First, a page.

Which is More Radical?
In April 2018 The Saint Constantine School was cited by the Christian Science Monitor as “perhaps the most radical new model” in education because we educate Kindergarten through College. This raises a few questions:
Which is more radical: to sequester students all day with only those of the same age, or to allow interactions between grades and between siblings?
Which is more radical: to reduce youngsters’ recess to 20 minutes per day (or less), or to allow frequent fresh air breaks to allow students to create their own games and work off excess energy?
Which is more radical: to constrain children to small fenced areas with standard plastic play structures, or to allow them to roam the field, dig in the dirt, and climb trees?
Which is more radical: to keep students rotating through classes at 47-minute intervals, or to allow 75 minutes for in-depth discussion?
Which is more radical: a school with thousands of kids inundating the halls each time the bell rings, or a school of a few hundred students who use the clock to help each other get to class on time?
Which is more radical: sacrificing music and art to budget cuts and test prep, or highlighting the arts as a way for students to shine while learning discipline, analysis and tradition?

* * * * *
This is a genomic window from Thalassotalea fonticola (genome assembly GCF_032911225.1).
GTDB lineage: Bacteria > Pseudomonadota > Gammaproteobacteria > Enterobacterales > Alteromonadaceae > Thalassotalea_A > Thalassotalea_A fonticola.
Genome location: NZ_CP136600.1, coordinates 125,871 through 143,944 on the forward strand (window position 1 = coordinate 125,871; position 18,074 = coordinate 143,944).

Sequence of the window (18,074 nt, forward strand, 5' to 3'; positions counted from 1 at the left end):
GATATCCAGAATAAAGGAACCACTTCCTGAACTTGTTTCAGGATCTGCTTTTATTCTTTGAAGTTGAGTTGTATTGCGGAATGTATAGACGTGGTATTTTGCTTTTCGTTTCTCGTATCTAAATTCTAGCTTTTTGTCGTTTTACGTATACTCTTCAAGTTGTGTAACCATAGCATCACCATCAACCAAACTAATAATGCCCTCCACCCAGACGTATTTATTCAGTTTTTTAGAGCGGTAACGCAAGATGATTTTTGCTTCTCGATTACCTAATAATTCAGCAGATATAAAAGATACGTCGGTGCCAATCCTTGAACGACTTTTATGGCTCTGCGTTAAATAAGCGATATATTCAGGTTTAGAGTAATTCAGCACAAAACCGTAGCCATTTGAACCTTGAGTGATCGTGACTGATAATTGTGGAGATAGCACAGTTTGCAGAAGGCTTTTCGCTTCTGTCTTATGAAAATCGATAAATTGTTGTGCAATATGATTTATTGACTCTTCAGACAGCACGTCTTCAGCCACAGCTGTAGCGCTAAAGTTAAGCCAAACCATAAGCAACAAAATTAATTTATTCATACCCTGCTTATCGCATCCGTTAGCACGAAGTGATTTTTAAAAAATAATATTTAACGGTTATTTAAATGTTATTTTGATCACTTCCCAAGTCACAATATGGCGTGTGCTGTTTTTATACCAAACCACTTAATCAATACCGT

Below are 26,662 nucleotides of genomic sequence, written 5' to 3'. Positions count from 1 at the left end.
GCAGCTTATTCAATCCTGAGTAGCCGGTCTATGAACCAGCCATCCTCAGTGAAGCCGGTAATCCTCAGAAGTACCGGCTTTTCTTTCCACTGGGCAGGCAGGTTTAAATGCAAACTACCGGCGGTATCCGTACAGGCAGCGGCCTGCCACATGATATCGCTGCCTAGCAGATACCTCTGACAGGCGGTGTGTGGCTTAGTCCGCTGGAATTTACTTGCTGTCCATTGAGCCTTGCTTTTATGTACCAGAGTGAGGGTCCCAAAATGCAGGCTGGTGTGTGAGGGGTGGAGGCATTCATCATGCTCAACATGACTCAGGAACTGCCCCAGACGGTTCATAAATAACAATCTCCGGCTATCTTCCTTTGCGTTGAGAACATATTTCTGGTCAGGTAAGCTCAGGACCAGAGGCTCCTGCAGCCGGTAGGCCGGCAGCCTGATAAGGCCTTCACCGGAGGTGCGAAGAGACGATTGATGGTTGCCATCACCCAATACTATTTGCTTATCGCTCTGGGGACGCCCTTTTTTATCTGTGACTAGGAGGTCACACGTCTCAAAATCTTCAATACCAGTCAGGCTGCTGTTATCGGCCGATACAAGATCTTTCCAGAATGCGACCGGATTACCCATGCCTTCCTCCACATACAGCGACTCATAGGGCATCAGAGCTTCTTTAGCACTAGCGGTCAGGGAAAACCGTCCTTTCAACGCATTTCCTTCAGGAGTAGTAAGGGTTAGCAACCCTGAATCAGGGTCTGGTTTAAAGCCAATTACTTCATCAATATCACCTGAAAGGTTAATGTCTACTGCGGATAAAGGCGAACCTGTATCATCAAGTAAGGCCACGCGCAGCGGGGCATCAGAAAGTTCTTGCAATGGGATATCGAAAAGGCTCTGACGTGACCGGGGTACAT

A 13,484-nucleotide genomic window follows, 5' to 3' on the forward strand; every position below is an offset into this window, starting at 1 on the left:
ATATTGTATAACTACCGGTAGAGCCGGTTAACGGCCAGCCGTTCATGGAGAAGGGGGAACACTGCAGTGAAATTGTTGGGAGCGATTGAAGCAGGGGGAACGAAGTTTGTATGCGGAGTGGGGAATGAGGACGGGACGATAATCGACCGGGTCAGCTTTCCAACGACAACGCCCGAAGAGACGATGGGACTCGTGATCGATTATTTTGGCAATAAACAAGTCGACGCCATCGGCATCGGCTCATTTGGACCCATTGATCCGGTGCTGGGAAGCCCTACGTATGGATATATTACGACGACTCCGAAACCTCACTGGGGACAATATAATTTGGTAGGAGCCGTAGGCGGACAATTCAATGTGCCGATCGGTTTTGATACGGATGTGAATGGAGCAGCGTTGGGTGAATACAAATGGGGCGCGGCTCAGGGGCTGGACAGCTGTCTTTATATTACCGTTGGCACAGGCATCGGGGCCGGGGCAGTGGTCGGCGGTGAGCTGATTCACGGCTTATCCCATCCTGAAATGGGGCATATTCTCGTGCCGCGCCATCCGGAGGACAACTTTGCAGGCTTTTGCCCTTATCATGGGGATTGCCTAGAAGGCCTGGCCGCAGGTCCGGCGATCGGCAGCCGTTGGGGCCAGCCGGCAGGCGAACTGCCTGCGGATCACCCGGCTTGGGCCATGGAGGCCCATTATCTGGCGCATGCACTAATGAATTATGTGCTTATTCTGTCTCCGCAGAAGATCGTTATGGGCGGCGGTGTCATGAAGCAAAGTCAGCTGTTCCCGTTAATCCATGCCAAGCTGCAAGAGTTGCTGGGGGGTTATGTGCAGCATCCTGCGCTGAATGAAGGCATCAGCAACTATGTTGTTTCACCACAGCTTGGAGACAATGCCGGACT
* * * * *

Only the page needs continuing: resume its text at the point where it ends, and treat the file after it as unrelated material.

Which is more radical: passive exposure only through books and movies, or hands on-learning to raise a garden, bake bread, and assemble furniture?
Which is more radical: focusing teachers and students on shortcuts to make passing grades on standardized State tests, or taking time for hands-on exploration of subjects?
Which is more radical: thrusting a child into a new peer group every year, or allowing a child to mature from age 4 to 18 (and beyond) in a known environment that offers each small grade cohort increasingly challenging academics?
Which is more radical: getting assigned to new teachers each year, or interacting with all levels of teachers, and often knowing their spouses and children as well?
Which is more radical: a hodgepodge of shorter and fewer texts to accommodate this generation’s disinclination to read, or a thoughtful sequence of the great books in their historical context with consideration of their impact?
In each case, the latter way, chosen by The Saint Constantine School, is a better fit for how humans grow and thrive. It is radical only in the word’s original Latin meaning “from the root.” It builds on the roots of civilization rather than setting up an artificial, disjointed model like that used in many schools today. For that reason TSCS students are happy, without realizing they are engaged in anything radical.
Featured Art: “An old man discourses with a woman with a bird on her head; representing dialectic” Engraving by C. Cort, 1565, after F. Floris, c. 1557